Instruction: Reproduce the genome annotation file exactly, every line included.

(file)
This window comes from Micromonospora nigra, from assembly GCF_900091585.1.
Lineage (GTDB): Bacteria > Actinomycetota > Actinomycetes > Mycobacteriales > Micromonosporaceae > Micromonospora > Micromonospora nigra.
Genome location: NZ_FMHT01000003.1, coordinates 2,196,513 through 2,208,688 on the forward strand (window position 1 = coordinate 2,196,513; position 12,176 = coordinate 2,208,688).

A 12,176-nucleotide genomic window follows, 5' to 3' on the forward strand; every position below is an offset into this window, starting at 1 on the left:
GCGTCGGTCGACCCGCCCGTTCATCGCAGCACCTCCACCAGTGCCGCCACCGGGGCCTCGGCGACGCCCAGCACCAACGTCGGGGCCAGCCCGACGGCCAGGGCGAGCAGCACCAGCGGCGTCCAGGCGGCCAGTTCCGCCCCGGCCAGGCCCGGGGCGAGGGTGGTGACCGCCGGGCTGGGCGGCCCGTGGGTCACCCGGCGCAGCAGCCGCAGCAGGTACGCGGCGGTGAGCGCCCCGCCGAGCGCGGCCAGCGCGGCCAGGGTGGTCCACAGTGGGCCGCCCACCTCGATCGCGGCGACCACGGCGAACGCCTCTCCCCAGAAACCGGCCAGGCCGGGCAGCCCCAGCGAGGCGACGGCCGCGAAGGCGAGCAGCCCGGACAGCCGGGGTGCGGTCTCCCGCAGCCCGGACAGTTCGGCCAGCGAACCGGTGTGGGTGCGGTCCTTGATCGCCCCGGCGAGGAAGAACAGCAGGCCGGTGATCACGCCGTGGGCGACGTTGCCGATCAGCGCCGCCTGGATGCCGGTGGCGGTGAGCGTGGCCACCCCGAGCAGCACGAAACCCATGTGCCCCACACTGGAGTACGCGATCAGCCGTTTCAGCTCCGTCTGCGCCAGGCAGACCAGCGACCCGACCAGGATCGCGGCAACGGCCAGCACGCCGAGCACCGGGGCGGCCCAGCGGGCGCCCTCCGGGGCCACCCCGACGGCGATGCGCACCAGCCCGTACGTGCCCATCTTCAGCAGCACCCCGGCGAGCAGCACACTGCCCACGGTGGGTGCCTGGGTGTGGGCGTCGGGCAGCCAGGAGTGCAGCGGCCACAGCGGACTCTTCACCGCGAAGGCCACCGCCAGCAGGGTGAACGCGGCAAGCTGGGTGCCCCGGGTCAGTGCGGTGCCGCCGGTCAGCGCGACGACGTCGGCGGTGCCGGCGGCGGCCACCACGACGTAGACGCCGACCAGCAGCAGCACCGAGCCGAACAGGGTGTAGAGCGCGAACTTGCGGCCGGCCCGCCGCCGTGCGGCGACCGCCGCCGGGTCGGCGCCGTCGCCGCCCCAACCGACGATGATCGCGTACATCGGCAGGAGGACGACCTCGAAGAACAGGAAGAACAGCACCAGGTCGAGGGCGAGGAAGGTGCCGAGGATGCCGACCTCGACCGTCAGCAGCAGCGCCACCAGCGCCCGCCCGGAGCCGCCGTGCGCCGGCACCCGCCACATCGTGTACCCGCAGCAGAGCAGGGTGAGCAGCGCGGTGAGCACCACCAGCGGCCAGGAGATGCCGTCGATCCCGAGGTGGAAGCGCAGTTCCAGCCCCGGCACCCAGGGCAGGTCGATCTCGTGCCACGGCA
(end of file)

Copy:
This window comes from Micromonospora nigra, from assembly GCF_900091585.1.
Lineage (GTDB): Bacteria > Actinomycetota > Actinomycetes > Mycobacteriales > Micromonosporaceae > Micromonospora > Micromonospora nigra.
Genome location: NZ_FMHT01000003.1, coordinates 2,196,513 through 2,208,688 on the forward strand (window position 1 = coordinate 2,196,513; position 12,176 = coordinate 2,208,688).

A 12,176-nucleotide genomic window follows, 5' to 3' on the forward strand; every position below is an offset into this window, starting at 1 on the left:
GCGTCGGTCGACCCGCCCGTTCATCGCAGCACCTCCACCAGTGCCGCCACCGGGGCCTCGGCGACGCCCAGCACCAACGTCGGGGCCAGCCCGACGGCCAGGGCGAGCAGCACCAGCGGCGTCCAGGCGGCCAGTTCCGCCCCGGCCAGGCCCGGGGCGAGGGTGGTGACCGCCGGGCTGGGCGGCCCGTGGGTCACCCGGCGCAGCAGCCGCAGCAGGTACGCGGCGGTGAGCGCCCCGCCGAGCGCGGCCAGCGCGGCCAGGGTGGTCCACAGTGGGCCGCCCACCTCGATCGCGGCGACCACGGCGAACGCCTCTCCCCAGAAACCGGCCAGGCCGGGCAGCCCCAGCGAGGCGACGGCCGCGAAGGCGAGCAGCCCGGACAGCCGGGGTGCGGTCTCCCGCAGCCCGGACAGTTCGGCCAGCGAACCGGTGTGGGTGCGGTCCTTGATCGCCCCGGCGAGGAAGAACAGCAGGCCGGTGATCACGCCGTGGGCGACGTTGCCGATCAGCGCCGCCTGGATGCCGGTGGCGGTGAGCGTGGCCACCCCGAGCAGCACGAAACCCATGTGCCCCACACTGGAGTACGCGATCAGCCGTTTCAGCTCCGTCTGCGCCAGGCAGACCAGCGACCCGACCAGGATCGCGGCAACGGCCAGCACGCCGAGCACCGGGGCGGCCCAGCGGGCGCCCTCCGGGGCCACCCCGACGGCGATGCGCACCAGCCCGTACGTGCCCATCTTCAGCAGCACCCCGGCGAGCAGCACACTGCCCACGGTGGGTGCCTGGGTGTGGGCGTCGGGCAGCCAGGAGTGCAGCGGCCACAGCGGACTCTTCACCGCGAAGGCCACCGCCAGCAGGGTGAACGCGGCAAGCTGGGTGCCCCGGGTCAGTGCGGTGCCGCCGGTCAGCGCGACGACGTCGGCGGTGCCGGCGGCGGCCACCACGACGTAGACGCCGACCAGCAGCAGCACCGAGCCGAACAGGGTGTAGAGCGCGAACTTGCGGCCGGCCCGCCGCCGTGCGGCGACCGCCGCCGGGTCGGCGCCGTCGCCGCCCCAACCGACGATGATCGCGTACATCGGCAGGAGGACGACCTCGAAGAACAGGAAGAACAGCACCAGGTCGAGGGCGAGGAAGGTGCCGAGGATGCCGACCTCGACCGTCAGCAGCAGCGCCACCAGCGCCCGCCCGGAGCCGCCGTGCGCCGGCACCCGCCACATCGTGTACCCGCAGCAGAGCAGGGTGAGCAGCGCGGTGAGCACCACCAGCGGCCAGGAGATGCCGTCGATCCCGAGGTGGAAGCGCAGTTCCAGCCCCGGCACCCAGGGCAGGTCGATCTCGTGCCACGGCA